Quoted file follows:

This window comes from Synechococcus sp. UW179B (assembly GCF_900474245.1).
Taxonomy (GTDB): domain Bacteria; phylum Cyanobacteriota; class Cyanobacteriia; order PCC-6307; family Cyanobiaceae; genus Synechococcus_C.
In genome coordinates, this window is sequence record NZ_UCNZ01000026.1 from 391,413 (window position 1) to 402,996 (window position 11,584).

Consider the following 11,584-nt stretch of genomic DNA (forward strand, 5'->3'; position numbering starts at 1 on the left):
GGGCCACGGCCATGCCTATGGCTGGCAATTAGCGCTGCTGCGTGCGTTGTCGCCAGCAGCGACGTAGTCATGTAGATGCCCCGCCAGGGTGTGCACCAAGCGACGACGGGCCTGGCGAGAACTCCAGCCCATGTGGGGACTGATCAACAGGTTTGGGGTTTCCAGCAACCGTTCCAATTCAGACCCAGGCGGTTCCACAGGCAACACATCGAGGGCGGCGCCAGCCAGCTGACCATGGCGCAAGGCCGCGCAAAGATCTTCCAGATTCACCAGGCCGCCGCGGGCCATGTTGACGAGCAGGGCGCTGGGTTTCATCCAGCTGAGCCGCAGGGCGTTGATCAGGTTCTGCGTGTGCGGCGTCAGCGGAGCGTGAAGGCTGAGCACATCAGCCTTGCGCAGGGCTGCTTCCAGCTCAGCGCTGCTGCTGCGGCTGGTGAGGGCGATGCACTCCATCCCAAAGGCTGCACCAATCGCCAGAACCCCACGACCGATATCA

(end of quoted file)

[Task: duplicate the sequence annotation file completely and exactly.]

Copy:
This window comes from Synechococcus sp. UW179B (assembly GCF_900474245.1).
Taxonomy (GTDB): domain Bacteria; phylum Cyanobacteriota; class Cyanobacteriia; order PCC-6307; family Cyanobiaceae; genus Synechococcus_C.
In genome coordinates, this window is sequence record NZ_UCNZ01000026.1 from 391,413 (window position 1) to 402,996 (window position 11,584).

Consider the following 11,584-nt stretch of genomic DNA (forward strand, 5'->3'; position numbering starts at 1 on the left):
GGGCCACGGCCATGCCTATGGCTGGCAATTAGCGCTGCTGCGTGCGTTGTCGCCAGCAGCGACGTAGTCATGTAGATGCCCCGCCAGGGTGTGCACCAAGCGACGACGGGCCTGGCGAGAACTCCAGCCCATGTGGGGACTGATCAACAGGTTTGGGGTTTCCAGCAACCGTTCCAATTCAGACCCAGGCGGTTCCACAGGCAACACATCGAGGGCGGCGCCAGCCAGCTGACCATGGCGCAAGGCCGCGCAAAGATCTTCCAGATTCACCAGGCCGCCGCGGGCCATGTTGACGAGCAGGGCGCTGGGTTTCATCCAGCTGAGCCGCAGGGCGTTGATCAGGTTCTGCGTGTGCGGCGTCAGCGGAGCGTGAAGGCTGAGCACATCAGCCTTGCGCAGGGCTGCTTCCAGCTCAGCGCTGCTGCTGCGGCTGGTGAGGGCGATGCACTCCATCCCAAAGGCTGCACCAATCGCCAGAACCCCACGACCGATATCA